By Noah Leszcz
In a recent decision, (1738937 Alberta Ltd v Fair Waves Coffee Inc), the Alberta Court of Queen’s Bench has denied a claim that a franchisor was liable for the fraudulent actions of a master franchisee against a subfranchisee. This decision is a helpful reminder that a master franchisor can protect itself from vicarious liability for the acts of its master franchisee.
In this case1, in 2013, an Alberta couple, the Kerrs, were in search for a new business opportunity and began making inquiries about a Fair Waves coffee (Waves) franchise. They applied by fax to the Waves’ British Columbia head office, and Mr. Abrahim Alhusin, the master franchisee for Waves in Alberta, reached out to them.
Alhusin provided the Kerrs with a disclosure document, which they gave to their corporate lawyer for review. The lawyer conducted a corporate registry and personal property search on M&M Alberta Coffee Ltd dba Waves Coffee Alberta (M&M), the corporate entity that Mr. Alhusin was using to operate as master franchisee. The lawyer advised the Kerrs that M&M and Fair Waves Coffee Inc., the franchisor, were separate companies, and that “everything looked fine.”
The Kerrs then signed the franchise agreement with Mr. Alhusin, and paid M&M numerous fees, including $225,000 for a construction deposit. The store was set to open in October of 2013. However, that never happened, as Mr. Alhusin and the deposit vanished, leaving the Kerrs without a franchise and with almost $250,000 in losses.
Mr. Alhusin had been a trusted Vancouver Waves franchisee for many years, before signing the master franchise agreement with Waves for Alberta in 2009. Since that time, he had signed up nine Alberta franchisees, which were assigned to Waves after Alhusin’s disappearance.
The Kerr’s franchisee company, 1738937 Alberta Ltd., sued Waves and M&M in respect of its losses. The Kerrs argued that despite their franchise agreement being with M&M, the franchisor Waves should be vicariously liable because of: i) the language on the Waves website concerning franchise opportunities; ii) the franchisor’s receipt of the franchisee application; and iii) the supervisory powers and financial benefits detailed in the master franchise agreement.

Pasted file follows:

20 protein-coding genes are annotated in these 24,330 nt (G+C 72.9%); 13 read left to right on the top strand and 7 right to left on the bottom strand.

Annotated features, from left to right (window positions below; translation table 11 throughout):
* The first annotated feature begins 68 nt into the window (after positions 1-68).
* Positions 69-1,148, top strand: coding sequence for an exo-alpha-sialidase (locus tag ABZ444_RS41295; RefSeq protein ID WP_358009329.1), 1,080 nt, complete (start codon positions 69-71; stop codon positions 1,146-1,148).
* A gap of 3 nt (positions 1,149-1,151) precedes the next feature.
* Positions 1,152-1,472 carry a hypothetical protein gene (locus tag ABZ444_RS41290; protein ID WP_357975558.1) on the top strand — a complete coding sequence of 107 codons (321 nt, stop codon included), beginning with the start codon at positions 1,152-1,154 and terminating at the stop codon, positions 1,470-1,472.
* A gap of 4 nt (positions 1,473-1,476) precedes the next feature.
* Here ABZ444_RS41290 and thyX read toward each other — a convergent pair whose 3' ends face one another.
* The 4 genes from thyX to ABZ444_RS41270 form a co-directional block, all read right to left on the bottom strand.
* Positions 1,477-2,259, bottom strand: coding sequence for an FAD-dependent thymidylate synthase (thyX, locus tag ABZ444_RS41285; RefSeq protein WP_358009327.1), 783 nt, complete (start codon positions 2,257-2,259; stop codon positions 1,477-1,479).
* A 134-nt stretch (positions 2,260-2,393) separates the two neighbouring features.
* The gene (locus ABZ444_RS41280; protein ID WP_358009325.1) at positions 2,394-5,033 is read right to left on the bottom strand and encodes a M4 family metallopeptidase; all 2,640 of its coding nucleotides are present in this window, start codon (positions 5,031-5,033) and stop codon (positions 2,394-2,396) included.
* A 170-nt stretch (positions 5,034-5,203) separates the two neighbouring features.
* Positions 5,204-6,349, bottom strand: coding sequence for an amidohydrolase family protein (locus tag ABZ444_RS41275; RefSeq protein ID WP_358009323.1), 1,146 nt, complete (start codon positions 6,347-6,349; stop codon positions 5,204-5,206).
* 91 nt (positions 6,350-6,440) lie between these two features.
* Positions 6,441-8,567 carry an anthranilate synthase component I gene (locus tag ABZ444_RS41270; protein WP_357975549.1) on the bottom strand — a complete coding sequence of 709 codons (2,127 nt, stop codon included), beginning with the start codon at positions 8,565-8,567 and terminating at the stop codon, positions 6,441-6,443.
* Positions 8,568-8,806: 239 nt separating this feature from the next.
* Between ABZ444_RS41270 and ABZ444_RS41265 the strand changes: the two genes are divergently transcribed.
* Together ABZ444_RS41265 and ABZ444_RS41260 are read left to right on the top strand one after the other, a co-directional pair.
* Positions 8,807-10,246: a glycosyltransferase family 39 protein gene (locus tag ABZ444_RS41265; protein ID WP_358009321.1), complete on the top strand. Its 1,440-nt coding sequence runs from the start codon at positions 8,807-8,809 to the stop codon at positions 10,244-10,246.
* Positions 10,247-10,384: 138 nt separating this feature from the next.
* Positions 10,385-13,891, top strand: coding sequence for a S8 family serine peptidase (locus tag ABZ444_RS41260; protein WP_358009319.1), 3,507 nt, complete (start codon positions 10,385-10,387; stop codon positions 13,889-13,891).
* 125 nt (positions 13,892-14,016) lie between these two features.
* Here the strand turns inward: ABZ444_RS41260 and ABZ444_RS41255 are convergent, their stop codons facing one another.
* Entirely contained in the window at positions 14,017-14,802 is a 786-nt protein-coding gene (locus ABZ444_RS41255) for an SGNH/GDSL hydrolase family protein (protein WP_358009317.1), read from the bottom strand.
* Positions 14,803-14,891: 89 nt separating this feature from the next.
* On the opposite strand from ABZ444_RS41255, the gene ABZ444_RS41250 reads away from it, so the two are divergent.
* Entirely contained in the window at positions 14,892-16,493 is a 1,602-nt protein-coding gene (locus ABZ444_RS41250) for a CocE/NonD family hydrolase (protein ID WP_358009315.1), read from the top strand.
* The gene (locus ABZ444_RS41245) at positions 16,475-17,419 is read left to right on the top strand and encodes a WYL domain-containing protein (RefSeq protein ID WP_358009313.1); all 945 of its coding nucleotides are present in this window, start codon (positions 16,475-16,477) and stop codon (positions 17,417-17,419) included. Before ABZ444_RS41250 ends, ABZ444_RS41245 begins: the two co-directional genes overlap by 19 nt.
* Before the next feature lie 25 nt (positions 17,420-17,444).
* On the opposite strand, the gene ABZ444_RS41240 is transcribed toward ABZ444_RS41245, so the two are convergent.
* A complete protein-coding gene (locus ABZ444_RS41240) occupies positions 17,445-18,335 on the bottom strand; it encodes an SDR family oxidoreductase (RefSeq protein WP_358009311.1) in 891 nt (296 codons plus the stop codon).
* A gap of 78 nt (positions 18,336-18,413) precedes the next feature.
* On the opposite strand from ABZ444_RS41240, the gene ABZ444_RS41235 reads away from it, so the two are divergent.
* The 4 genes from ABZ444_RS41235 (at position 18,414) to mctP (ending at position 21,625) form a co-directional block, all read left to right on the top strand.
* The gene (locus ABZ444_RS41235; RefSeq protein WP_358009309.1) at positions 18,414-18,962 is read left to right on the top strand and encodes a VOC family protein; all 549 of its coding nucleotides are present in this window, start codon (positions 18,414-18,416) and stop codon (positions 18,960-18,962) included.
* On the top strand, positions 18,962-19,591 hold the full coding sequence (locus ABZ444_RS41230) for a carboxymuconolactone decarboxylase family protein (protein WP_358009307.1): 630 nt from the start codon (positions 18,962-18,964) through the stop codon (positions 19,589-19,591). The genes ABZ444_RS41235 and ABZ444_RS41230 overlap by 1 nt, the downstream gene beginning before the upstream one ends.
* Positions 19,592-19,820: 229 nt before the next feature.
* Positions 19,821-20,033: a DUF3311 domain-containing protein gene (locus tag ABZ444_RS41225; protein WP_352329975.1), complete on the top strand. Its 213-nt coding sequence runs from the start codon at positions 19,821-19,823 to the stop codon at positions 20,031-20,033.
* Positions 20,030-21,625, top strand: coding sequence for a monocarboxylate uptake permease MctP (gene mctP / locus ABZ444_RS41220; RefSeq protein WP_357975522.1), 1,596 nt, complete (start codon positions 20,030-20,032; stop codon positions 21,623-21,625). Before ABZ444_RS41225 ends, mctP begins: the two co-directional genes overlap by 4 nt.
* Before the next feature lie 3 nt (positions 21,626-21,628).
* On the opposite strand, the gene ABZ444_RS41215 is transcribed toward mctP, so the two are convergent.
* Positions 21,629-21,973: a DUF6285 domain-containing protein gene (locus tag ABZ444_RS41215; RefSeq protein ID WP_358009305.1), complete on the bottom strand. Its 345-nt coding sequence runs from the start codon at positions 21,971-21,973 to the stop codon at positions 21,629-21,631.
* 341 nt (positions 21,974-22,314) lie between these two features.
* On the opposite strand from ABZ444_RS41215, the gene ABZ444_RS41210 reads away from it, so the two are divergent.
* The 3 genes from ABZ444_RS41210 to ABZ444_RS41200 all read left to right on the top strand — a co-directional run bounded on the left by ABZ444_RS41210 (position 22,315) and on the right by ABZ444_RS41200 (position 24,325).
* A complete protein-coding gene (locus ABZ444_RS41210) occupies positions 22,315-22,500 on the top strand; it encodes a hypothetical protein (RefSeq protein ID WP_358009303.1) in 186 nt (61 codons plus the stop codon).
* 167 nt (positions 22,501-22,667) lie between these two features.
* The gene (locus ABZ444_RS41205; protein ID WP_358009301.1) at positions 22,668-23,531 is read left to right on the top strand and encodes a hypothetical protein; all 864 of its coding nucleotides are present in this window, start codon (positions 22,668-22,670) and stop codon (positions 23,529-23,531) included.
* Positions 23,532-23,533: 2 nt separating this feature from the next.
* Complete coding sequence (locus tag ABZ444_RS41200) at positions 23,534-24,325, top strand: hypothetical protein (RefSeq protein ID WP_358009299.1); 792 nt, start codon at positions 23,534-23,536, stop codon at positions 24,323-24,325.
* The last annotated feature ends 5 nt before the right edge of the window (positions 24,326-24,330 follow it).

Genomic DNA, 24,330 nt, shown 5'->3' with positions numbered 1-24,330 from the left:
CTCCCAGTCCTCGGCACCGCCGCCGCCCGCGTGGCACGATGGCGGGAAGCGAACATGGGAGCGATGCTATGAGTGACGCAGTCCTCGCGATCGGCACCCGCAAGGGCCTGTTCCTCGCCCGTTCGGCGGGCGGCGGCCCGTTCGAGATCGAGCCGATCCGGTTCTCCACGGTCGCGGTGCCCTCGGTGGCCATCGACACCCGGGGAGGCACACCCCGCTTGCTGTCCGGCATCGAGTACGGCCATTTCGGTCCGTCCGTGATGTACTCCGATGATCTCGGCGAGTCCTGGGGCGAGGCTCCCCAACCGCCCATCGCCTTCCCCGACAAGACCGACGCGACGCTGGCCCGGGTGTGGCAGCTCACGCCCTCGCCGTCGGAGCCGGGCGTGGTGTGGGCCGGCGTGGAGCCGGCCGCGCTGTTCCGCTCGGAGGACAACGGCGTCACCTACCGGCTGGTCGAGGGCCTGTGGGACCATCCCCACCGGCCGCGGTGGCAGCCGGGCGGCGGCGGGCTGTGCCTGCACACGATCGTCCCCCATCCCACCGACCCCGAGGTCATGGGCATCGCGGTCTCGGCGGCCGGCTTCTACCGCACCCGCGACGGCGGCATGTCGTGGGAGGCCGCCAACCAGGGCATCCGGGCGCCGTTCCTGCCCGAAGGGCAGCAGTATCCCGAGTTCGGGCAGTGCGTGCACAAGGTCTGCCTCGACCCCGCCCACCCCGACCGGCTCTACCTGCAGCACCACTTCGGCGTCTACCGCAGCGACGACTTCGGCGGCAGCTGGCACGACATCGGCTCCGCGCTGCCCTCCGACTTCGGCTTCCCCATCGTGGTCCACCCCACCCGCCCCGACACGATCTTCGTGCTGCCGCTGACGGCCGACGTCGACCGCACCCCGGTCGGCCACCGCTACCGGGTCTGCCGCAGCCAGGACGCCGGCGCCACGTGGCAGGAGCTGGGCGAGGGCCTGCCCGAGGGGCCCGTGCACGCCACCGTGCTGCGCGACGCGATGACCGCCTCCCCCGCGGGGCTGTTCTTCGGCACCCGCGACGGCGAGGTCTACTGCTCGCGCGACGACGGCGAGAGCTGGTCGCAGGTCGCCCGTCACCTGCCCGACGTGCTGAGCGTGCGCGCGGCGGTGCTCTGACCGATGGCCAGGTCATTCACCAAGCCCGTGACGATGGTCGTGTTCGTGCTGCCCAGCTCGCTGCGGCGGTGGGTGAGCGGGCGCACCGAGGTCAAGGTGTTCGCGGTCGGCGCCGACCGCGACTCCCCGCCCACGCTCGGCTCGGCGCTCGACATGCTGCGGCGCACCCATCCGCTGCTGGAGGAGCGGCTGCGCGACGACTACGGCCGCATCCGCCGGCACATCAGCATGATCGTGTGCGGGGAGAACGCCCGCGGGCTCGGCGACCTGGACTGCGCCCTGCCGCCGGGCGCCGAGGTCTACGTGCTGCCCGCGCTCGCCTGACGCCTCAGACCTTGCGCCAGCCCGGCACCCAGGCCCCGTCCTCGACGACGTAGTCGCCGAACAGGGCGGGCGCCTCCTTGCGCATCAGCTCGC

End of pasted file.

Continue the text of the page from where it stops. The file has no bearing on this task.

The Kerrs’ argument was based on the concept of vicarious liability. Vicarious liability refers to one person being responsible for the wrongdoing of another because of the relationship between the parties. Commonly, this is seen when an employer is held liable for the misconduct of an employee.
In this case, the Court ruled that neither Mr. Alhusin nor M&M were employees of the franchisor, and they were in fact independent contractors. Justice Topolniski writes:
Fair Waves had no control over how Mr. Alhusin marketed, sold, or monitored his franchisees, who he hired, and in certain circumstances, how he priced product. Subject to the payment of new store and transfer fees, and royalties, Fair Waves did not bear any financial responsibility for or assume risks concerning M&M’s operations. In other words, Fair Waves and M&M are separate businesses. They lack the kind of inter-relationship and control that is found in an employment structure.